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Found 4 results

  1. In case anyone who in interested isn't tracking... The 3DS, (specifically the New 3DS) has recently gotten ports of Stella, Prosystem, Handy, O2EM, Virtual Jaguar, 4DO, and more via RetroArch/LibRetro. Emulation of these systems run full speed: 2600 7800 Lynx Vectrex Odyssey2 Game & Watch Near full speed: CPS3 Interesting, but not fast enough to be considered playable: 3DO Jaguar These are not yet part of the official build, but can be found in posts by MrHuu in the thread at gbatemp. He plans to make a separate thread at some point, but as of the time of this posting, the builds are posted at page 270 (Stella, Vectrex, & Prosystem), page 273 (Handy, O2EM, VirtualJaguar, & 4DO), page 275 (Game & Watch), and page 279 (CPS3). MrHuu also posted a playlist generator here. Also interesting is that on a New 3DS (not XL), the screen size when set to "integer" is exactly the same as the screen size on a real Lynx.
  2. $90 (U.S. shipped) - classic NINTENDO GAME AND WATCH - DONKEY KONG - FRENCH version I acquired this FRENCH version of this classic NINTENDO GAME AND WATCH unit when I was in Switzerland as a kid. It's DONKEY KONG as you know it, but some of the button labels are in French (Start button, Controls, etc.)! Overall, it is in "Good" condition - - no stains, issues with battery acid, or anything like that. I was a good collector of electronics, even as a kid! There are a few minor scratches on the metal, but hinges and latches are in perfect condition, and the screen is UNBLEMISHED and has no scratches! The LCD is in nice condition, with all of the characters visible. I just popped some fresh batteries in, and it works as well as it ever did! I will include the fresh batteries to the buyer, as well as the other battery that was in the three pack - - $13.00 of value there! Wonder why small batteries are always SO expensive . . . ? The excellent NintendoAge user and hand-held gaming unit collector "retrogamesuk" has provided me with some GREAT information on this particular hand-held DONKEY KONG piece, as well as a recommended price. Here's what he said - - "The Game & Watch you have would have been distributed by Jeux et Images du 21e siècle, which roughly translate as "Games and Pictures from the 21st century." On the boxes they have Ji 21 on them, they were a French company that imported them from Japan then were distributed under their own brand, though still retaining the Nintendo logos, trademarks and copyright info." Below, I'm showing the LCD in "test mode" that happens when you first insert the batteries, and all the LCD parts light up - - The unit returns to normal play mode once you press a button, and would only show again the next time that you change the batteries. (Sorry for the flash flare in this image, better pictures down below) Again, showing "batteries first-in test mode" with all characters illuminated PM me with any questions, comments or offers! Thanks for looking! -a2a
  3. Early this year, I learned that MAME, which has recently been combined with MESS into one single emulator, also emulates some handhelds now... among those are some I have or had myself, Coleco's Donkey Kong tabletop game, MB's Bigtrak and Nintendo's Mickey & Donald (Game & Watch). I decided to take a deeper look at Mickey & Donald (after nearly competing the Bigtrak code, but that's off topic here) because I was always curious how such games have been programmed... I started on it in February 2016, about 33 years after I got the actual game. Obviously, this is a low-power device powered by two button cells and having an LCD screen. It's using a Sharp SM510 mictrocontroller with a fixed ROM. There is a nice write-up on that CPU here: http://watchdev.blogspot.co.at/2013/06/sharp-sm510-innards.html This chip has got a built-in LCD driver, and the display is memory-mapped, that is, all memory locations from $60 on are visible (at least if they've got segments connected to it). Since the disassembler in MAME didn't work quite correctly (don't know if it has been fixed by now), I wrote my own disassembler for the code in VB.net, which is actually not so hard considering the CPU doesn't have that many commands. There are some quirks like 1-byte subroutine calls which are routed through an address table in the first page, though this still only enables certain jump destinations because those addresses still only have 8 bits, but the address range of the CPU is 12 bits. Well, as I said I was curious how such a game is programmed. Actually it's quite different to what you're used to on video based systems. Normally you would have sprites, which are objects with an X and an Y coordinate, and they move and interact in some fashion. Well, for the most part, it doesn't work this way here. How it actually works is closer to a shift register, actually several of them. As you may know, a shift register is a stack of bits which get shifted left or right in sync to each other. In this game, there are several lines of bits which work like a shift register. But they're not hardwired, all of this is done in software. There is a subroutine for each possible bit which swaps that bit in a memory location with the carry flag. The actual bits in a line often don't have a real logical position in memory, rather they were seemingly positioned so the lines in the LCD screen are best used. For instance, for an object that has 3 possible positions, one position might be displayed when bit 2 of memory location $62 is on, the second one is on bit 1 of memory location $6D and the third one on bit 2 of memory location $6B. The line is now shifted by starting at the first position, fetching its status to the carry flag. Then you set the memory location for the next bit (by one instruction) and call the respective subroutine to swap the bit you want to access. Now you've got that bit in the carry bit and go on to the next location... and so on until the line is through. For instance, Mickey on the left has three possible positions, on bottom, in the middle or on top. If the player presses the "up" button, the Mickey line gets shifted upwards, on pressing "down" it gets shifted downwards, only that the last bit in the line gets re-set if it's found to be on after the shifting. The game code generally doesn't "know" the coordinates of any object visible on screen, it's all done by checking if a certain bit in memory is set. And there are more shift "lines"... two for the hose (one for small and one for big blobs), six for drops and fires and one for Donald on top. The fire shifting routine checks for each position if the corresponding drop bit is set, if so, both are cleared, a point is scored and the routine terminates. The routine shifting down the drops does the same. As for game variables, there are only a few controlling if there's one of the possible leaks, which game or demo mode is on, if the alarm is set, and as far as I can tell two counters for keeping the correct speed. But maybe there are some more which I missed because I didn't examine the complete code. Since the objects don't have coordinates in memory, all checks that depend on a certain location to be set or clear, such as collision detections, check the actual bit in memory... for instance, the routine that creates new drops checks all three possible locations of Donald to find out where he is and place a drop there. That way, they also go around the limitation of the CPU that indexed writes are very hard to do... with this game architecture, none are required, the closest thing to it is actually the routine that converts score digits to the 7 segments that are displayed for each number. This one uses an indirect jump instruction which loads the data byte to the PC. Keep in mind that the PC is not linear, but a pseudo-random shift register, which means that the numbers 0-9 get converted to addresses which are actually all over the place in that page. Oh, the total ROM in that chip is 2772 bytes (44 pages with 63 bytes each). I guess it's similar for other Game & Watch games, though much later models like Pinball and Super Mario Bros. might use a different chip, as may much earlier models like the Silver Series Ball, Vermin, Fire and Judge... there are more advanced models SM-511 and SM-512 supporting independent sound generation, more segments and more ROM up to 4K while the SM-510 has to generate sound writing 0's and 1's for each wave "by hand". On the other hand, there's a simpler chip with only 2016 bytes of ROM that may have been used on the first games. But still I suppose most Game & Watch games will have been programmed in a similar way, because you see some kinds of shifted strings of segments in all of them, with some of them going only one way and others going both ways.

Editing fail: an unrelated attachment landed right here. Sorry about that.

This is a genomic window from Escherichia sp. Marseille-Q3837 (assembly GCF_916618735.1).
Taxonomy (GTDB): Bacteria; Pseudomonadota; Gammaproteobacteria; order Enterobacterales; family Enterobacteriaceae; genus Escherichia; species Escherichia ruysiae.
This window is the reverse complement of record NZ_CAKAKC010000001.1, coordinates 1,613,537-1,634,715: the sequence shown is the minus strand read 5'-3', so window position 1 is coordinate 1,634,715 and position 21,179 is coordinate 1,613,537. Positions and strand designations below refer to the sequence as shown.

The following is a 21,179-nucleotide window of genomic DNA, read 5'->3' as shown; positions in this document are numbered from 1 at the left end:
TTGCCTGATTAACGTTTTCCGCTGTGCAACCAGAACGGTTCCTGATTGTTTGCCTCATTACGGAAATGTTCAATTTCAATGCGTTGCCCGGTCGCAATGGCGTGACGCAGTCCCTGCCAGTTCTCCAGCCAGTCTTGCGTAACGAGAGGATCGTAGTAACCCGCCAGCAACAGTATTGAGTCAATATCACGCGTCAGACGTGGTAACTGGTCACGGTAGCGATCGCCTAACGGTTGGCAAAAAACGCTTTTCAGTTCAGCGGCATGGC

4. As a social note, if you have comments, suggestions, or issues on the prices or items on offer below, please PM me, and do not make your OPINIONS a public issue - - thread-crapping is just plain rude. Thanks! Welcome, and thank you for stopping by! Boy, it's been along summer! This basement remodel project has eaten my brain, as well as my free time. It's fall, though, and it's time to start listing some NEW goodies! Many exciting things on offer below - - CHECK all three posts - - I just keep flowing the goodies into additional posts! For those that don't know me, and are considering doing some business, here's my feedback thread on AtariAge - - atari2atari's Feedback Thread [link] FAQs Everything is from my personal collection, and has been in a smoke, pet, mildew, and moisture-free home! I discern no strange smells from anything I own, or I wouldn't sell it! If it's advertised as a set, it's sold as a set - - I won't "just sell the box" or split out instructions or guides - - sorry! PayPal standard "Goods" payments preferred, and I'll cover the fees! It's just more professional that way! Checks, Money Orders, and even CASH, accepted, too! "I'll offer you $2 for that . . ." "How about if I buy this and that, plus those, will you cut me a deal, or agree to . . . ?" Sure thing! If you buy $100 of goods at once (not in multiple orders, and no holding shipments!), I'll do a 7% discount! $200 of goods gets you a 12% discount! Please don't nickel and dime me for a dollar here and there, though . . . ALL prices, negotiations, offers, and suggestion should are always without shipping. Shipping is separate, and dealt with afterwards. And, YES, I'll send it anywhere in the world, if you'll pay for the cost of shipping! I prefer the U.S. Postal Service - - I've found that it gives us both the best deal! You're a great person! I recommend a healthy amount of fruit every day! ### $40 Pokemon RUBY for GAME BOY ADVANCE With instructions, box, AND cardboard cartridge holder! Nice condition label Battery has expired, so no timer-based events, but save games still work. One small line present across top of box where it was opened? Comes with protective case for cartridge! Everything is cleanly flattened and ready for transport to YOU! $5 Fire Emblem: The Sacred Stones - - Box and inner cardboard tray ONLY No game! Good condition! Cleanly flattened and ready to ship! $13 Baldur's Gate Dark Alliance for GAME BOY ADVANCE With instructions. Comes with protective case for cartridge! $9 The Hobbit for GAME BOY ADVANCE With instructions. Comes with protective case for cartridge! $5 Battle Arena Toshinden for GAME BOY Comes with case. $10 Spy VS SPY for GAME BOY COLOR Comes with case. $4 Perfect Dark for GAME BOY COLOR with rumble feature Interesting game to play on a GAME BOY Integrates some stealth and searching gameplay features using the rumble! Uses an extra AA battery for the rumble $8 Mega Memory Card for GAME BOY and GAME BOY COLOR Cool accessory, lets you make backups of save games from cartridges. Here's a (somewhat silent and strange) review of it on YouTube, showing how it works The case is cracked, but doesn't affect its funtionality, and the unit works fine I have saved and transferred games many a time with it. I use a lot of save states and flash cartridges now, so I don't use it any more! LISTINGS CONTINUED IN NEXT POSTING BELOW - -